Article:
History Tells a Different Story of General Robert E. Lee


Robert E. Lee’s statue from a New Orleans square because it offended people. Robert E. Lee was opposed to slavery. He was a believer in states’ rights.

By James E. Lee

Some history to correct the current smears on the name of a great American with whom I share a surname.

Robert E. Lee was from one of the founding families of this nation.

His father, Henry Lee, had two cousins who signed the Declaration of Independence:

Richard Henry Lee and Francis Lightfoot Lee.

In fact, it was Richard Henry Lee who made the motion in the Second Continental Congress that  “these colonies are, and of right ought to be free and independent states.”

That motion was seconded by Ben Franklin and led to the writing of the Declaration of Independence.

In the War for Independence Robert E. Lee’s father, Henry Lee was a famous General of the Continental Army and later as a US Senator was largely responsible for adding the Bill of Rights to the US Constitution.

Robert E. Lee served his country in the US Army as a civil engineer, commandant of  West Point Military Academy and in the Mexican War, among other highlights of loyal service.

Before the Civil War broke out, he commanded the US Army troops that captured John Brown during Brown’s raid on the arsenal at Harper’s Ferry, Virginia.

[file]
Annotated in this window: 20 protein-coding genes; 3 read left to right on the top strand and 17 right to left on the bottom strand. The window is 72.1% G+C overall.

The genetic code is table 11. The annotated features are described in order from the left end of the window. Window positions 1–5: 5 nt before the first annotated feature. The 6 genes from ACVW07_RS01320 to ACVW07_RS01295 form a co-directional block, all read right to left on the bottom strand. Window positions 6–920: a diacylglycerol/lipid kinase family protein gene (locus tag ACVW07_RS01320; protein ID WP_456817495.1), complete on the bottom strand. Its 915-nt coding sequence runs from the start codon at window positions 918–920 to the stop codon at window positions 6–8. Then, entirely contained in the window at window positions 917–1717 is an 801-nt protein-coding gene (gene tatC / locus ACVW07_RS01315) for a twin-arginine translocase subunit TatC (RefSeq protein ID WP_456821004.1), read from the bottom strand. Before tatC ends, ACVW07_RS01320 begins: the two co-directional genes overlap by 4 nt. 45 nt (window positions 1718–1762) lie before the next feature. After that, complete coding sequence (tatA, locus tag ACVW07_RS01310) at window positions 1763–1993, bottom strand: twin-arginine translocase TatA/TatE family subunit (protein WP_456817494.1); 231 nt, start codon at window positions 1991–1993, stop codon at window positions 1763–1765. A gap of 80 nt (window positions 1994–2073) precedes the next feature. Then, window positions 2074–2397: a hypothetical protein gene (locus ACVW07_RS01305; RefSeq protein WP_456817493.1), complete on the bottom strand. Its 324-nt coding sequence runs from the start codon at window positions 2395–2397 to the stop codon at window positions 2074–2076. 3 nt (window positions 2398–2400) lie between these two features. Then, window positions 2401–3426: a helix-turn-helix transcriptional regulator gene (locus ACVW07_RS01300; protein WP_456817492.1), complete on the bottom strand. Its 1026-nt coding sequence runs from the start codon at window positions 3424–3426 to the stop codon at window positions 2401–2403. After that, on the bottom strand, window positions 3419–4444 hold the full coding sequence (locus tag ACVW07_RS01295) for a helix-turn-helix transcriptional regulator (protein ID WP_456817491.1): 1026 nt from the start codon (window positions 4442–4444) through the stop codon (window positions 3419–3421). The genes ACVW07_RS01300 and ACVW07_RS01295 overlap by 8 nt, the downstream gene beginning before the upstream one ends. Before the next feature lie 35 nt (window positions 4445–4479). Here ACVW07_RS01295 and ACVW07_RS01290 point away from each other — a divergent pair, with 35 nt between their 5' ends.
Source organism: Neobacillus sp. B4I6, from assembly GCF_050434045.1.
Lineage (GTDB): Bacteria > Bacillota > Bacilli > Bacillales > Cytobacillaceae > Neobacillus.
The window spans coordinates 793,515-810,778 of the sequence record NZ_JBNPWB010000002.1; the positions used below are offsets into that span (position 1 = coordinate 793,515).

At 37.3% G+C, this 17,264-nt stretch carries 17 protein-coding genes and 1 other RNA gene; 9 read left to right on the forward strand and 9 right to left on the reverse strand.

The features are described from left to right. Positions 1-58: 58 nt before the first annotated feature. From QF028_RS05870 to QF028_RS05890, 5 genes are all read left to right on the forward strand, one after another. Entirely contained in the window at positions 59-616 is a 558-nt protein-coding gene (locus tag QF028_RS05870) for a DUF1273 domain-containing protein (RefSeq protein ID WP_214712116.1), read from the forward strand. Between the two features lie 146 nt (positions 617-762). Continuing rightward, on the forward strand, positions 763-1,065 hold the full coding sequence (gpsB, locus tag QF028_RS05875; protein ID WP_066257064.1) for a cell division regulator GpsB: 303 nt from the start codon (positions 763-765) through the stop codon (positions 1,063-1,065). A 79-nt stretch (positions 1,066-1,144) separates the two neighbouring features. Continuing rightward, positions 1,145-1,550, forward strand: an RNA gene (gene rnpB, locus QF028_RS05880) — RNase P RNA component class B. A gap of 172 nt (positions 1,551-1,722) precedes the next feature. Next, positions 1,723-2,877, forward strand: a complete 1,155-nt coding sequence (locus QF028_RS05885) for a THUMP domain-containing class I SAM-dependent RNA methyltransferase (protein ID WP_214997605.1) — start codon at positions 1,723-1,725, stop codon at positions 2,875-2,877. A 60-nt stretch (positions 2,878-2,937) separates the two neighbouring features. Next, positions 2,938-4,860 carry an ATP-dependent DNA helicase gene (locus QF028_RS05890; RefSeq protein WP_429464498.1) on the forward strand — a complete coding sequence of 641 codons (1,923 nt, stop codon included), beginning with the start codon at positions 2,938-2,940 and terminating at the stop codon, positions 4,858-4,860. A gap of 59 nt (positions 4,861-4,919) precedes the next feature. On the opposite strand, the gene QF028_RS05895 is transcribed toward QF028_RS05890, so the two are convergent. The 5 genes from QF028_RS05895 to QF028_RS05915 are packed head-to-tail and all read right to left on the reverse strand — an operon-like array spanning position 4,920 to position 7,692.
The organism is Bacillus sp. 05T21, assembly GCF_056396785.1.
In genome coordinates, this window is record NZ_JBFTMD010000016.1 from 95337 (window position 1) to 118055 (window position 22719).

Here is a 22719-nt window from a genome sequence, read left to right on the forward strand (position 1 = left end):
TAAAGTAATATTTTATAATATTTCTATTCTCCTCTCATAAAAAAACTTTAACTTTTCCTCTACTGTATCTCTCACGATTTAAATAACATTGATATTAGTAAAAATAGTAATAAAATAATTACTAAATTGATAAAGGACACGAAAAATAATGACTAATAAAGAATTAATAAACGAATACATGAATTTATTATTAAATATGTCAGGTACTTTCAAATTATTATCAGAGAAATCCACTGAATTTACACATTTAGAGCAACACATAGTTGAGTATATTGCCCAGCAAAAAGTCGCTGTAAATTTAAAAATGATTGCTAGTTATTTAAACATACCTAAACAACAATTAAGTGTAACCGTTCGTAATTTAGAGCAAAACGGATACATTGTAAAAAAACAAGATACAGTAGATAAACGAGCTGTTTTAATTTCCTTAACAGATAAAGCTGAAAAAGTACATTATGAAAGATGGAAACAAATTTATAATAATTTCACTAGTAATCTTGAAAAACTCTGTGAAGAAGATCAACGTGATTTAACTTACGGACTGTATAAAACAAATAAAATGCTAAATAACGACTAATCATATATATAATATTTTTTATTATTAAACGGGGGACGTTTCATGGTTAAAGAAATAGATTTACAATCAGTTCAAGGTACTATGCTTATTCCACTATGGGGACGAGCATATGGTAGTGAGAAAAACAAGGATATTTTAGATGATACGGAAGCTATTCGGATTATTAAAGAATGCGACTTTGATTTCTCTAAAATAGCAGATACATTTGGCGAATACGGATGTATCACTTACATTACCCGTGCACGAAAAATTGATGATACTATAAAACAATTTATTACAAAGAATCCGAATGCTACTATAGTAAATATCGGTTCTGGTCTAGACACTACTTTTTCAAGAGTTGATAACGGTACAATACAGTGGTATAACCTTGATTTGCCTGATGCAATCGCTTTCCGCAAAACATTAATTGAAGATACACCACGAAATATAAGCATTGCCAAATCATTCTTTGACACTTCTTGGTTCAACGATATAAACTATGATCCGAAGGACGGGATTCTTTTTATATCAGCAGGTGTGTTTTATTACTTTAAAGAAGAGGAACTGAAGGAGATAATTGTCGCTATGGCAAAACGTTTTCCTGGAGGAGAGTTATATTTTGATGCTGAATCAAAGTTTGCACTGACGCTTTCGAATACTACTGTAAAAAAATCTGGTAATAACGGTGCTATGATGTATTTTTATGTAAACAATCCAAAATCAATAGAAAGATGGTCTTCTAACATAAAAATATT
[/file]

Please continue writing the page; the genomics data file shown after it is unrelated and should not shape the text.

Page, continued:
Robert E. Lee was neither a supporter of secession nor slavery and was in fact offered command of all Union forces at the outbreak of the Civil War.

But his loyalty to his home state of Virginia led him to decline that offer and instead accepted command of the  Virginia military forces.

It is factually incorrect to smear him as a racist.

In the US Civil War, he was NOT fighting to preserve slavery; he was fighting to protect his beloved home state.

If any historical record needs to be examined for racism in US history it should be that of the Democratic Political Party.

It was the Southern Democrats who brought about secession and the US Civil War when their candidate for President, John Breckinridge, lost to Abraham Lincoln.

After the Civil War, one purpose of the Ku Klux Klan was, in effect, to support the Democratic Party by keeping freed slaves, many of whom became Republicans, from voting and running for office.

It was Southern Democrats who passed the Jim Crow segregation laws to keep races separate in their states.

It was Southern Democrats who fought in the 20th century to keep racial segregation including school segregation.

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